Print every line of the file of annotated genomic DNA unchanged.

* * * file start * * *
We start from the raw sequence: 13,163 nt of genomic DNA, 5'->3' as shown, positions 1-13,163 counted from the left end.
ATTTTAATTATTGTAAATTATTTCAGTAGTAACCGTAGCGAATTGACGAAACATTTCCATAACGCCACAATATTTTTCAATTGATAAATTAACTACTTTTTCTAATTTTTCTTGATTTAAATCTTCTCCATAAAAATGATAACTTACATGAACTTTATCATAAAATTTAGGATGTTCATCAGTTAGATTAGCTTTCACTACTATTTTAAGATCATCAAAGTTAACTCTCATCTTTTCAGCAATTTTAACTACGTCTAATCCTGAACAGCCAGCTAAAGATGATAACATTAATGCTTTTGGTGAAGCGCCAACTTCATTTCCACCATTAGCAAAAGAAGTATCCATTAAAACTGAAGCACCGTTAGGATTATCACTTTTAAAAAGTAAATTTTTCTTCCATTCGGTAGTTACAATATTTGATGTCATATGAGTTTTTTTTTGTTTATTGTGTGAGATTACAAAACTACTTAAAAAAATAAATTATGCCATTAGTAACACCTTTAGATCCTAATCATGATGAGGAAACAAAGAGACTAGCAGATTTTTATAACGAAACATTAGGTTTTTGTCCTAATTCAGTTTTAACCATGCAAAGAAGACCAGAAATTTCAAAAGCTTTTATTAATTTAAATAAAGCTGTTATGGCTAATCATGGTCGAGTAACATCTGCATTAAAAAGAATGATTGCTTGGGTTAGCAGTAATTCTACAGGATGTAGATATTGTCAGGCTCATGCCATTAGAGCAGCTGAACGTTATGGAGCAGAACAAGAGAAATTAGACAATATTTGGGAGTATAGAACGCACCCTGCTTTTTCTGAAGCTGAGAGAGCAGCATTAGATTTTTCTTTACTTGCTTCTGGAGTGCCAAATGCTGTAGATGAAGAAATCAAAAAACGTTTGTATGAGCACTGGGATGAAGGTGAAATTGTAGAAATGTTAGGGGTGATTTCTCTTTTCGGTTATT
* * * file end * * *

We start from the raw sequence: 13,163 nt of genomic DNA, 5'->3' as shown, positions 1-13,163 counted from the left end.
ATTTTAATTATTGTAAATTATTTCAGTAGTAACCGTAGCGAATTGACGAAACATTTCCATAACGCCACAATATTTTTCAATTGATAAATTAACTACTTTTTCTAATTTTTCTTGATTTAAATCTTCTCCATAAAAATGATAACTTACATGAACTTTATCATAAAATTTAGGATGTTCATCAGTTAGATTAGCTTTCACTACTATTTTAAGATCATCAAAGTTAACTCTCATCTTTTCAGCAATTTTAACTACGTCTAATCCTGAACAGCCAGCTAAAGATGATAACATTAATGCTTTTGGTGAAGCGCCAACTTCATTTCCACCATTAGCAAAAGAAGTATCCATTAAAACTGAAGCACCGTTAGGATTATCACTTTTAAAAAGTAAATTTTTCTTCCATTCGGTAGTTACAATATTTGATGTCATATGAGTTTTTTTTTGTTTATTGTGTGAGATTACAAAACTACTTAAAAAAATAAATTATGCCATTAGTAACACCTTTAGATCCTAATCATGATGAGGAAACAAAGAGACTAGCAGATTTTTATAACGAAACATTAGGTTTTTGTCCTAATTCAGTTTTAACCATGCAAAGAAGACCAGAAATTTCAAAAGCTTTTATTAATTTAAATAAAGCTGTTATGGCTAATCATGGTCGAGTAACATCTGCATTAAAAAGAATGATTGCTTGGGTTAGCAGTAATTCTACAGGATGTAGATATTGTCAGGCTCATGCCATTAGAGCAGCTGAACGTTATGGAGCAGAACAAGAGAAATTAGACAATATTTGGGAGTATAGAACGCACCCTGCTTTTTCTGAAGCTGAGAGAGCAGCATTAGATTTTTCTTTACTTGCTTCTGGAGTGCCAAATGCTGTAGATGAAGAAATCAAAAAACGTTTGTATGAGCACTGGGATGAAGGTGAAATTGTAGAAATGTTAGGGGTGATTTCTCTTTTCGGTTATT